Taxation of Senior Settlements

Although viatical settlements paid to individuals certainly garner the most favorable tax treatment, senior settlements also enjoy certain income tax benefits—benefits made even more attractive by the capital gains tax rate reduction provided in the Taxpayer Relief Act of 1997. Senior settlement benefits are not taxed in the manner of death benefits, however. They are taxed as living benefits received on the surrender of a policy, but with an interesting twist.

The cash value of a life insurance policy received upon surrender has long been taxed under ordinary income rules. Those rules provide that the policyowner’s cost basis is recovered tax free and only the excess of proceeds over the cost basis is subject to income taxation as ordinary income.

Cost basis represents the "net investment" the policyholder has made in the policy --  generally defined as the cumulative premiums paid for the base policy, less any dividends received.

Under the traditional income tax rules that apply to surrender proceeds, a policyowner whose cost basis is $15,000 and whose cash surrender value is $38,000 would be able to recover the $15,000 tax free from the surrender proceeds. The balance of the surrender proceeds (the remaining $23,000) must be included in the policyowner’s ordinary income for tax purposes. This rule hasn’t changed for senior settlements up to the policy’s cash value.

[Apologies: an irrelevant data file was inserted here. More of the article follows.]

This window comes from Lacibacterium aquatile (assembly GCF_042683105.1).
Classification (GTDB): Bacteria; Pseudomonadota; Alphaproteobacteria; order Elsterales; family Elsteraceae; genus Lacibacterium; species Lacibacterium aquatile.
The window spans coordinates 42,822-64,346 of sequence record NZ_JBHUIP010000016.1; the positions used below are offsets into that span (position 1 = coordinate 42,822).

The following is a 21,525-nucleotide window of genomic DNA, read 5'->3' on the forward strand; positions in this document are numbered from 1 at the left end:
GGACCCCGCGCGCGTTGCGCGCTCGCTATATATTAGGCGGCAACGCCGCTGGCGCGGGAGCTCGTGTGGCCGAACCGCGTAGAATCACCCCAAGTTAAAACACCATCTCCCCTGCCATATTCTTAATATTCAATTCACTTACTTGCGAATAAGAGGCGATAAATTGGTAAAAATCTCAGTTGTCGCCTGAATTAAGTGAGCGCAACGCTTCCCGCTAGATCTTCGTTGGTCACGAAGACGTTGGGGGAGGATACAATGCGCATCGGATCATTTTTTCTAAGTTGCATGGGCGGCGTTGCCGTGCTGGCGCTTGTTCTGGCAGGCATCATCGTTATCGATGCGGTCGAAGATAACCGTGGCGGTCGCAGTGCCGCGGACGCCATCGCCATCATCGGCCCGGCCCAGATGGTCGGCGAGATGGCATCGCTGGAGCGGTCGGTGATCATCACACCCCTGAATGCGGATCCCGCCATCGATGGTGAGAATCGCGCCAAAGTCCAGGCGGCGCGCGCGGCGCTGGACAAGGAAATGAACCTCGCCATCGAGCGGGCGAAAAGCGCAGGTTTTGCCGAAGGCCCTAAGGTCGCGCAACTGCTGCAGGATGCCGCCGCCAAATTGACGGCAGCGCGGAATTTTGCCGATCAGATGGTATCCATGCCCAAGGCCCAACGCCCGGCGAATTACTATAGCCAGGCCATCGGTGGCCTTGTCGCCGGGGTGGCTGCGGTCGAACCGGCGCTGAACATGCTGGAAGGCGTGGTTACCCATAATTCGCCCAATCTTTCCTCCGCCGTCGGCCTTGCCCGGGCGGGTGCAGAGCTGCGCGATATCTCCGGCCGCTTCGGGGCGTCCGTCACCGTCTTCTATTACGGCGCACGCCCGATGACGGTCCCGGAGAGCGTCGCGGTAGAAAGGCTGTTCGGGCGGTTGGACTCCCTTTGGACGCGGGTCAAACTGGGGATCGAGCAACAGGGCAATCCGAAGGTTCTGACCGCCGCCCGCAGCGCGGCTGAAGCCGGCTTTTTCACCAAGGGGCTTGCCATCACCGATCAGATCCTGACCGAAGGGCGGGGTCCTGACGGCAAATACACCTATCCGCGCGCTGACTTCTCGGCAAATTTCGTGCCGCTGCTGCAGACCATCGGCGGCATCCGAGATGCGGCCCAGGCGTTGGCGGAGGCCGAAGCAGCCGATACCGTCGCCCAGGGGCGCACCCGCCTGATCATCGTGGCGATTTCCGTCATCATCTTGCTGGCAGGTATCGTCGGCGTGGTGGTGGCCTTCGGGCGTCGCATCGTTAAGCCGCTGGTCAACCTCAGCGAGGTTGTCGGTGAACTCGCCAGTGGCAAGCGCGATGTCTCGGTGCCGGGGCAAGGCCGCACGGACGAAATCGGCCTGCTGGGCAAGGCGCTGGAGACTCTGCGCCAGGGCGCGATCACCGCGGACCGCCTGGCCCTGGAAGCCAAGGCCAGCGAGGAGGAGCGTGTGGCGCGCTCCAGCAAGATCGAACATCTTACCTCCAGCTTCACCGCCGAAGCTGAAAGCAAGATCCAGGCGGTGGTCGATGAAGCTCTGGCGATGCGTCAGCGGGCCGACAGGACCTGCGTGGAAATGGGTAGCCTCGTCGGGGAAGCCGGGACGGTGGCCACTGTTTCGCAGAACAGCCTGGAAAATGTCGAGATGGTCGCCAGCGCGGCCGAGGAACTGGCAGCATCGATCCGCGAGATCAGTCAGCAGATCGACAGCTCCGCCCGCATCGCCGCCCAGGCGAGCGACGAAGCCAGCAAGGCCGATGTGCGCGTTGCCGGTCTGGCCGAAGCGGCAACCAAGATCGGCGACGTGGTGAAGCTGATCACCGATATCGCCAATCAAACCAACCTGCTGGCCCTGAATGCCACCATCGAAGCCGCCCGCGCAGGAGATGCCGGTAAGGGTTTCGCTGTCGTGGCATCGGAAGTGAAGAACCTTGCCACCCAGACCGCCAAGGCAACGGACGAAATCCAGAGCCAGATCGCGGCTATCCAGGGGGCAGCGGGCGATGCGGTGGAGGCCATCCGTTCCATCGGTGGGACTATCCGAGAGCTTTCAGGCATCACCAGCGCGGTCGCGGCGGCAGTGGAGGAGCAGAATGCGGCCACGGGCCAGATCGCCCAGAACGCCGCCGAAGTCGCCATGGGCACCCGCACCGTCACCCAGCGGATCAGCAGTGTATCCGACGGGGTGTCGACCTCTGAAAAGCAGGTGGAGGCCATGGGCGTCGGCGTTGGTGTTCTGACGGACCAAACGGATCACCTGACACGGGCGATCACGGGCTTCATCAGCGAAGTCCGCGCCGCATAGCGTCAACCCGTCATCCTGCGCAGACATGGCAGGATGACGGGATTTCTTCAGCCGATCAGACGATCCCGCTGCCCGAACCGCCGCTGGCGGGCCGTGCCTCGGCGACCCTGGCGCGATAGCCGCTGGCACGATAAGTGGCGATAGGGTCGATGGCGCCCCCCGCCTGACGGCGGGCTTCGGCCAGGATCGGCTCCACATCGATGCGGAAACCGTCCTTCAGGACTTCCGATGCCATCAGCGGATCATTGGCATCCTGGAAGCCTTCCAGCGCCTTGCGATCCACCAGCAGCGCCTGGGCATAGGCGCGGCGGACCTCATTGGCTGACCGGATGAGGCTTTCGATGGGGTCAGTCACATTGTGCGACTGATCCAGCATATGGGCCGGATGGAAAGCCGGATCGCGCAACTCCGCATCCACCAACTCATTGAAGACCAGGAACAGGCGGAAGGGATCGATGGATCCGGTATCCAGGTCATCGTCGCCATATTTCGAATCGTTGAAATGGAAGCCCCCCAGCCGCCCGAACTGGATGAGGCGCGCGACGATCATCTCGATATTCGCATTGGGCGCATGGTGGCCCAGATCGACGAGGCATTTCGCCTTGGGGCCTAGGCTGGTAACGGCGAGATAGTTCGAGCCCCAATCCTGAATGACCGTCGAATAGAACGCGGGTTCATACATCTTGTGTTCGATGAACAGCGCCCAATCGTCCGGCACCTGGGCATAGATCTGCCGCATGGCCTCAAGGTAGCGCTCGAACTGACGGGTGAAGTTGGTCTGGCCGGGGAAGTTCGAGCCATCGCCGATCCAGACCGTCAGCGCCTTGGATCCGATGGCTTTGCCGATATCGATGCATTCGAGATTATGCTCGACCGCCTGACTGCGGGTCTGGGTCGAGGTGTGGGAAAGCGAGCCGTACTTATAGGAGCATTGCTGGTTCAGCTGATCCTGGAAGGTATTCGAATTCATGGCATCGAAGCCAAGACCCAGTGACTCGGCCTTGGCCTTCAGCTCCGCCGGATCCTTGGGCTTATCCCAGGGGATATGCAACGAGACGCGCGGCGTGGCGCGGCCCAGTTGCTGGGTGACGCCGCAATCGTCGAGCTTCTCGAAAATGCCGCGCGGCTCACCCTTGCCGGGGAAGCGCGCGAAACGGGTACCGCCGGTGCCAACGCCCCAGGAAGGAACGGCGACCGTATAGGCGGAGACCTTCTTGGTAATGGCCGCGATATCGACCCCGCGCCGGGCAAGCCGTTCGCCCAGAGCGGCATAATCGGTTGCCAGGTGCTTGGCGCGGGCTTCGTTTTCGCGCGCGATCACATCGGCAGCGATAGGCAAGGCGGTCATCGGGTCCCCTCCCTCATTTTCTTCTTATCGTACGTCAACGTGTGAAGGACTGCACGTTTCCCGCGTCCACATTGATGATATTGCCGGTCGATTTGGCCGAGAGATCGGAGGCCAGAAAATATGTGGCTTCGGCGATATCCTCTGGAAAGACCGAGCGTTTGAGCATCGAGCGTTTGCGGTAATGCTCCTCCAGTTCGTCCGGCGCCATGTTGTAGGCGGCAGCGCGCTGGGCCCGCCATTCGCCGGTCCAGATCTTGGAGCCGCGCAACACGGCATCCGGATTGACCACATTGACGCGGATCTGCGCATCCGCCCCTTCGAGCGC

A senior settlement made under a life insurance policy, however, is greater than the policy’s cash value. If a proposed senior settlement were not greater than the cash value, the policyowner would simply surrender his or her policy in the usual way. The important question is: How is the senior settlement amount in excess of the policy’s cash value taxed? In general, the difference between the senior settlement received and the policy’s cash surrender value is treated as a capital gain.

Let’s return for a moment to the policyowner whose policy’s cash value is $38,000. The face amount of the policy is $1 million, and the settlement company has made an offer to buy the policy for $260,000. The difference between the settlement ($260,000) and the policy’s cash value ($38,000) is $222,000, which therefore would enjoy the generally-lower capital gains tax treatment.

face value
settlement proceeds
  capital gains
cash value
  ordinary income
cost basis
  tax-free return of     principal